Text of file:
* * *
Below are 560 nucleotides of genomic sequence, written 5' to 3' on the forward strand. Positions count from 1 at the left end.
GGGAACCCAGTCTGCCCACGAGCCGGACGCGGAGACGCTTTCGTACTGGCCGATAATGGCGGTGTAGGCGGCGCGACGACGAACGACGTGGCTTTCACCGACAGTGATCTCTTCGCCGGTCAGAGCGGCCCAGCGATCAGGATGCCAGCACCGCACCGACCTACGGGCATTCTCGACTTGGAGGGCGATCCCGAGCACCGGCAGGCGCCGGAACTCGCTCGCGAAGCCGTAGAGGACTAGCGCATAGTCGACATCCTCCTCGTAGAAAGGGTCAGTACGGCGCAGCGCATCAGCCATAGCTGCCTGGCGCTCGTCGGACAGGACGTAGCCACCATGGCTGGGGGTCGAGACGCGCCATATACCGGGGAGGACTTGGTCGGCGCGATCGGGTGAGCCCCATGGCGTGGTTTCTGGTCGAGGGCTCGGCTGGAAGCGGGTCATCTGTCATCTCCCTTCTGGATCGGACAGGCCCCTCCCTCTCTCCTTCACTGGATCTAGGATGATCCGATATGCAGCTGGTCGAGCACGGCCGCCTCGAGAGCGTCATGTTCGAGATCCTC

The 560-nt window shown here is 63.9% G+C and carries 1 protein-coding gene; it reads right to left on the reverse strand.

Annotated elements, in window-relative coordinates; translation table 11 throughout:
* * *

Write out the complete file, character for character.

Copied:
Below are 560 nucleotides of genomic sequence, written 5' to 3' on the forward strand. Positions count from 1 at the left end.
GGGAACCCAGTCTGCCCACGAGCCGGACGCGGAGACGCTTTCGTACTGGCCGATAATGGCGGTGTAGGCGGCGCGACGACGAACGACGTGGCTTTCACCGACAGTGATCTCTTCGCCGGTCAGAGCGGCCCAGCGATCAGGATGCCAGCACCGCACCGACCTACGGGCATTCTCGACTTGGAGGGCGATCCCGAGCACCGGCAGGCGCCGGAACTCGCTCGCGAAGCCGTAGAGGACTAGCGCATAGTCGACATCCTCCTCGTAGAAAGGGTCAGTACGGCGCAGCGCATCAGCCATAGCTGCCTGGCGCTCGTCGGACAGGACGTAGCCACCATGGCTGGGGGTCGAGACGCGCCATATACCGGGGAGGACTTGGTCGGCGCGATCGGGTGAGCCCCATGGCGTGGTTTCTGGTCGAGGGCTCGGCTGGAAGCGGGTCATCTGTCATCTCCCTTCTGGATCGGACAGGCCCCTCCCTCTCTCCTTCACTGGATCTAGGATGATCCGATATGCAGCTGGTCGAGCACGGCCGCCTCGAGAGCGTCATGTTCGAGATCCTC

The 560-nt window shown here is 63.9% G+C and carries 1 protein-coding gene; it reads right to left on the reverse strand.

Annotated elements, in window-relative coordinates; translation table 11 throughout: